Ministers are coming under increasing pressure to reveal which British companies import goods from Burma amid a growing clamour of protest at the appalling human rights abuses carried out by the country's military dictatorship.
Campaigners, trade unionists and MPs demanded that the Treasury release details of imports from the south-east Asian state, insisting that consumers have a right to know whether goods, from gems to clothing, come from the troubled country.
Leaders of the UK-based Burma Campaign, which presses for the restoration of democracy in the country, said yesterday that requests for a breakdown of Britain's imports from Burma had been rebuffed after HM Revenue and Customs said releasing the information was not in the national interest.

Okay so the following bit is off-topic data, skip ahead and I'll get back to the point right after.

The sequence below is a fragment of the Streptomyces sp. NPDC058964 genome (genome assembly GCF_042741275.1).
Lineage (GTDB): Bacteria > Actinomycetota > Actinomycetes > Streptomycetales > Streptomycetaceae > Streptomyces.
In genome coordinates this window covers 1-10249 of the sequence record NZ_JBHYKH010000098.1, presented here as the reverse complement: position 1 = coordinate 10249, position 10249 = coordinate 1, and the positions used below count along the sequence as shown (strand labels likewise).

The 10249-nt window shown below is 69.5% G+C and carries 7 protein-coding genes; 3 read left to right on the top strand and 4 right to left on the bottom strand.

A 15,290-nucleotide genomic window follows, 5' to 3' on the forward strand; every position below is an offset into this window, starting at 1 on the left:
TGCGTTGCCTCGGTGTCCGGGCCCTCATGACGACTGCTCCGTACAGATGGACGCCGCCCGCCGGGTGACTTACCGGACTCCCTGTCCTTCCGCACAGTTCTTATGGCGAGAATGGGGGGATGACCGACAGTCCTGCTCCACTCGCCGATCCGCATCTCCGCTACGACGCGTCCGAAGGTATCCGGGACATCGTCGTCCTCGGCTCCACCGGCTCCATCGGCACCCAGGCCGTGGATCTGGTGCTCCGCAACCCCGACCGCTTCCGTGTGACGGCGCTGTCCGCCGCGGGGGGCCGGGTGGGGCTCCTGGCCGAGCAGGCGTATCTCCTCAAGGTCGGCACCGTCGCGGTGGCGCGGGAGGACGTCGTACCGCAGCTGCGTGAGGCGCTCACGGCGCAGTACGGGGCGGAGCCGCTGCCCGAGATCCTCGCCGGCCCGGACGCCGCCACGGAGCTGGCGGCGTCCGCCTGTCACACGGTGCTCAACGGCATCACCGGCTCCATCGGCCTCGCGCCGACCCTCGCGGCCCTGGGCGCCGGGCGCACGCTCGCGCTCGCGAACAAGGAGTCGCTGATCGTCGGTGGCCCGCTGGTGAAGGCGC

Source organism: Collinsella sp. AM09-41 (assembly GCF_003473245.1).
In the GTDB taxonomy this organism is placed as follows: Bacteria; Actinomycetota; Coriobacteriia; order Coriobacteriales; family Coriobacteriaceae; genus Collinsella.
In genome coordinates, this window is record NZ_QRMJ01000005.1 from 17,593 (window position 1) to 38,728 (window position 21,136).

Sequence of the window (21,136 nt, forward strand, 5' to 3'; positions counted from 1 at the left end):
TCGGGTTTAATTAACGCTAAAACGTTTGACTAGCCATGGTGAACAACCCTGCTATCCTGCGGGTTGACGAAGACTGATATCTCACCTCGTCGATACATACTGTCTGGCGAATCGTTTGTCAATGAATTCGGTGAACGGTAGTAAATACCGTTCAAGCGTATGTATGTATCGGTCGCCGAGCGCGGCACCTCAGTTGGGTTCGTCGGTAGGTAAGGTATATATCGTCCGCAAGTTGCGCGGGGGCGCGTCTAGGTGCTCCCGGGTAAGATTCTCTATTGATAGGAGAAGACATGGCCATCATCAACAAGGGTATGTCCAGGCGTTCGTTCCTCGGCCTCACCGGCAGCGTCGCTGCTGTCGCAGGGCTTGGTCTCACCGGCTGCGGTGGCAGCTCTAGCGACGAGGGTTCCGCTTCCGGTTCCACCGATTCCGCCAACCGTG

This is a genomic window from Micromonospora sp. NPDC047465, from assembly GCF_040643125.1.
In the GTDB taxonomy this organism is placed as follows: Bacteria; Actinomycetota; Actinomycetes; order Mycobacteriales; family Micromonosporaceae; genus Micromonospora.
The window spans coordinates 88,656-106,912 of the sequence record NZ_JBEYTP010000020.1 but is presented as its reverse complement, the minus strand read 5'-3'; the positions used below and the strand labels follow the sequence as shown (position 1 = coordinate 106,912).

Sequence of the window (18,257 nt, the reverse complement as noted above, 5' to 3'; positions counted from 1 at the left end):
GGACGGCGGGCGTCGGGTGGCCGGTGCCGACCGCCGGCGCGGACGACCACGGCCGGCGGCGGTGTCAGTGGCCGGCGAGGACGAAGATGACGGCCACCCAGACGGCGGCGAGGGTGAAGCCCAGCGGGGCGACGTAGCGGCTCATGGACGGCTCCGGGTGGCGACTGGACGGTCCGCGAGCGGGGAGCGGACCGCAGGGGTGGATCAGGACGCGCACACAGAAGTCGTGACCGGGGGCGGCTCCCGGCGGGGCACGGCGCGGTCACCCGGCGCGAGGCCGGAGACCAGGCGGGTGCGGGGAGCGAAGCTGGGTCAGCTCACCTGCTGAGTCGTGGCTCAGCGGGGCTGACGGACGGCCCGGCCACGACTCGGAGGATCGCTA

British imports from Burma totalled £34.5m in 2005, a fall on 2004's total of £73.8m. But campaigners said that consumers had a right to know whether they were buying goods that might help prop up the military regime.
They have targeted the trade in gems - most of the world's high-quality rubies originate in Burma - teak imports and clothing as key areas where the Burmese regime generates vital foreign exchange.
Michael Moore, the Liberal Democrat foreign affairs spokesman, said: "The ruling junta in Burma is one of the most barbaric regimes in the world. Given the heinous crimes and human rights abuses that it continues to commit, it is indefensible for companies to do business with it. Those that do should be named and shamed."Reuse content